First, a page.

Marxian economics

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Marxian economics

the body of economic analysis deriving from the work of MARX, especially Capital (1867) (see also CLASSICAL ECONOMISTS). The distinctive approach of Marxian economists involves a general analysis of the long-run accumulation of capital, and developments and crises in the capitalist system (see CRISES OF CAPITALISM). While some Marxian economists apply Marx's own ideas rigidly, others, e.g. the work of Paul Baran and Paul Sweezy (1966), offer reinterpretations of these conceptions. For example, the LABOUR THEORY OF VALUE which is central in classical Marxist economics, is rejected by others, e.g. Pierre Sraffa (1960), Steedman et al. (1981), who nevertheless preserve many of Marx's essential insights compared with more orthodox economics (see also EXPLOITATION). Marxian economics has also been of particular importance in recent years in analysis of the world economy – see DEPENDENCY THEORY.
References in periodicals archive ?
(64) It is in this sphere that the Church took some pains to suggest both the similarities of its applied theology to modern notions of classical and Marxist economics and, more importantly, the differences between the three approaches to understanding the foundations of economic analysis (and thus the foundations for political regulation).
This piece, written well over a decade ago, begins with the words: "Described by the Wall Street Journal as 'the "dean" of radical economics,' Paul Sweezy has more than any other single person kept Marxist economics alive in North America." I had in mind, of course, that remarkable sequence of work from the 1930s through the '80s that Paul had produced.
Richard Wolff, a Marxist economics professor, offers a more ringing defense of "bad" writing.
Vietnam's Economic Policy since 1975 is an analysis of a socialist experience by an economist who has not only studied it thoroughly but lived through it for more than two decades; a voluminous documentation in hand, Vo Nhan Tri has guided his readers through the maze created by the hermetic jargon of Marxist economics and propaganda.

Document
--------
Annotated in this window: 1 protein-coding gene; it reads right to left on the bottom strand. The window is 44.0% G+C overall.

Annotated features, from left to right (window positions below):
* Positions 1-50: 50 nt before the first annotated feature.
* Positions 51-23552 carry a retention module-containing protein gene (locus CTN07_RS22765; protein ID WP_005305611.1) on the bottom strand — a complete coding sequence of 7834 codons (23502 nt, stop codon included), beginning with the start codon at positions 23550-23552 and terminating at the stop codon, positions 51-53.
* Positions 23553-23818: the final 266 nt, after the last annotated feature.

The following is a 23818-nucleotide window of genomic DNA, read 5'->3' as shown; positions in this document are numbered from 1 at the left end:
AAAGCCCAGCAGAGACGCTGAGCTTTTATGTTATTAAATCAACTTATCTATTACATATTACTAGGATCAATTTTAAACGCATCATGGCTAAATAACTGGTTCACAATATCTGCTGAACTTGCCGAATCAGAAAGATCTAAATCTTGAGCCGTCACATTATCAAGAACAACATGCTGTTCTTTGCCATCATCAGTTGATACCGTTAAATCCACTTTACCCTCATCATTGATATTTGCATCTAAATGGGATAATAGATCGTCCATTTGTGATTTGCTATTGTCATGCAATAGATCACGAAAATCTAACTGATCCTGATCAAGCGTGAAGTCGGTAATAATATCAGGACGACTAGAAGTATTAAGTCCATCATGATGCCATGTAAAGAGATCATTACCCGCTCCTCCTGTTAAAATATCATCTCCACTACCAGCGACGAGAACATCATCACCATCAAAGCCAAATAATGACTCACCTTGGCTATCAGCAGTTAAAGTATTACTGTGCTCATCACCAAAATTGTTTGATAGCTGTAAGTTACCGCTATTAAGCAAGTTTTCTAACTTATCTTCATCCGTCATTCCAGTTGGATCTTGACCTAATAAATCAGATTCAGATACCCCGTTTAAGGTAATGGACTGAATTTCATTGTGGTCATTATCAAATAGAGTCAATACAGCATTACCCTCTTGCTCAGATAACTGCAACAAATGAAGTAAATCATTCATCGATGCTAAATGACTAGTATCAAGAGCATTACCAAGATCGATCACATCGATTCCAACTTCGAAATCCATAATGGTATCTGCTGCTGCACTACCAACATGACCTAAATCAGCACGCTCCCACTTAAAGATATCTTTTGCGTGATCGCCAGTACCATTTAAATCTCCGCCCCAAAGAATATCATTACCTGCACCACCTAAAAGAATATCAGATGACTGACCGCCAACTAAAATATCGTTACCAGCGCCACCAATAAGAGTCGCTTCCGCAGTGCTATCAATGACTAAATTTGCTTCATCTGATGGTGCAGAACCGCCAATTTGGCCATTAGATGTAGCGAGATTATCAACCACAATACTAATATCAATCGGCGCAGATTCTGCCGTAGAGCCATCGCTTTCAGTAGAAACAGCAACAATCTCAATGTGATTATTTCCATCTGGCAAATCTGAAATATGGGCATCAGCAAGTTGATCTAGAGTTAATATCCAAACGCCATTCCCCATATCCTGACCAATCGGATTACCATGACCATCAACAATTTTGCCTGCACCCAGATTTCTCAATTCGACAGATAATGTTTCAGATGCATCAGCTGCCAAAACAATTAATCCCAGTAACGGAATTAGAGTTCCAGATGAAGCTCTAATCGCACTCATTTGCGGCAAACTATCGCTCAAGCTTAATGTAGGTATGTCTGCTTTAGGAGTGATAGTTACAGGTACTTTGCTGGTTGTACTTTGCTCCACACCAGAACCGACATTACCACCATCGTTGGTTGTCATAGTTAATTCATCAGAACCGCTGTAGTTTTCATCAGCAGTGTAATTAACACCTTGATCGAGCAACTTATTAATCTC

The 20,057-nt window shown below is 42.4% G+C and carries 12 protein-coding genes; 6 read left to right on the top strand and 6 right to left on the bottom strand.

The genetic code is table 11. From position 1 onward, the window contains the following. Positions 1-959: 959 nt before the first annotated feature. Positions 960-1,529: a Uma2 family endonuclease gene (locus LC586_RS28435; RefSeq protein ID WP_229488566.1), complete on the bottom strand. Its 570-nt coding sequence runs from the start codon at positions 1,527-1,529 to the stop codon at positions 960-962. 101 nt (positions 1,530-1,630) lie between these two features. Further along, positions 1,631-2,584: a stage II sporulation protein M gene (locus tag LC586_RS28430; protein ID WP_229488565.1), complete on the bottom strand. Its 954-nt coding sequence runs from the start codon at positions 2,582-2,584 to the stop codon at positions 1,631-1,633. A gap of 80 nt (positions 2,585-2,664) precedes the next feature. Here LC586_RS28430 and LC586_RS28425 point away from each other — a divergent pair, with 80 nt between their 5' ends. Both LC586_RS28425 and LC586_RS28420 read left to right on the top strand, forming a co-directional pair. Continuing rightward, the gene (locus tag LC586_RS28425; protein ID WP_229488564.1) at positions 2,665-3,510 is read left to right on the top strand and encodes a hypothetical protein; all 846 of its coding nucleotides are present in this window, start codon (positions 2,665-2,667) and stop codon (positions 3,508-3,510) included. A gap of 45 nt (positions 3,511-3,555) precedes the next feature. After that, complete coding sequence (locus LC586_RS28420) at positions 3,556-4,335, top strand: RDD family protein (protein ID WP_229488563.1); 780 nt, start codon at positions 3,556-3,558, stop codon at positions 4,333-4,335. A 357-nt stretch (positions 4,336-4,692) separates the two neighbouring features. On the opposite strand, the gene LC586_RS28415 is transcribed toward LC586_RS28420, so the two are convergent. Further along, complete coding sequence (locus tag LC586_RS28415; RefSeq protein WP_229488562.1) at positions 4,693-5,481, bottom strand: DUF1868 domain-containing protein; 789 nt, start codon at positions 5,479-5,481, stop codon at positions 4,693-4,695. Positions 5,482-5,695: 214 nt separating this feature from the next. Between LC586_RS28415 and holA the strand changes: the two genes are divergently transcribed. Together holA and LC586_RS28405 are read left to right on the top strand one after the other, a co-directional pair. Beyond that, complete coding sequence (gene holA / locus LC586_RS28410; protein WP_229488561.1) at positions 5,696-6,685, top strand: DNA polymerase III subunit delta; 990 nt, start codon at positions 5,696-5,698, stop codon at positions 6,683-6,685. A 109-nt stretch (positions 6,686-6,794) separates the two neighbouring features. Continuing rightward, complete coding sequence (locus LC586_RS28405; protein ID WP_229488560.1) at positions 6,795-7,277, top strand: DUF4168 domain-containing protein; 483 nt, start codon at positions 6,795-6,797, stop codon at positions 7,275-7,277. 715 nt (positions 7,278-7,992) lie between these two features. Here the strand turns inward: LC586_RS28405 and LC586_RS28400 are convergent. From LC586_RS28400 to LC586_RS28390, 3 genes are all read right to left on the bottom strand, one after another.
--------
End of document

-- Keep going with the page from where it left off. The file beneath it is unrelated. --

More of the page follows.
xxviii] "almost alone in regarding the theory of value and surplus value as Marx's most important contribution." In recent decades the dynamic, production-related elements of the transformation problem have continued as a significant element on Marxist economics [Roemer, 1982, pp.
The Marxist economics in Constructing Capitalism are incomplete: Wells does not succeed in fully grounding Marx's foundational concepts, such as his theory of surplus value.
They cover such contextual issues as the crises of Marxism and the transformation of capitalism, Marxism as developed in Marxist-Leninism to France and Italy at the end of the twentieth century, Anglo-Saxon Marxism, and the new Marxist economics. Configurations of Marxist thought include the analytical, the Frankfurt and Budapest schools, ecological Marxism, market socialism, postcolonial studies, class analysis, state theory, theories of racism, and the relationship between Marxism and language, and leading figures examined include Adorno, Badiou, Bhaskar, Bourdieu, Derrida, Foucault, Gramsci, Habermas, Lefebvre, Kozo Uno and Raymond Williams.
Sweezy, which contained a fairly comprehensive review of the prewar history of Marxist economics and at the same time made explanatory use of concepts introduced into mainstream monopoly and oligopoly theory during the preceding decade.
The editor, Phil O'Hara, will be known to readers of this journal as an occasional contributor on aspects of Marxist economics. It is a tribute to his energy that the work was initially planned and organised by him, with the assistance of four associate editors (all from North America) and an editorial board of ten.
Moreover, it was not too long ago that Keynesian and Marxist economics held equal sway in the world's universities.
There is something reassuring about the fact that Lucas has independently reached most of the same conclusions as the "big sabios" of Marxist economics, liberation theology and feminist theory.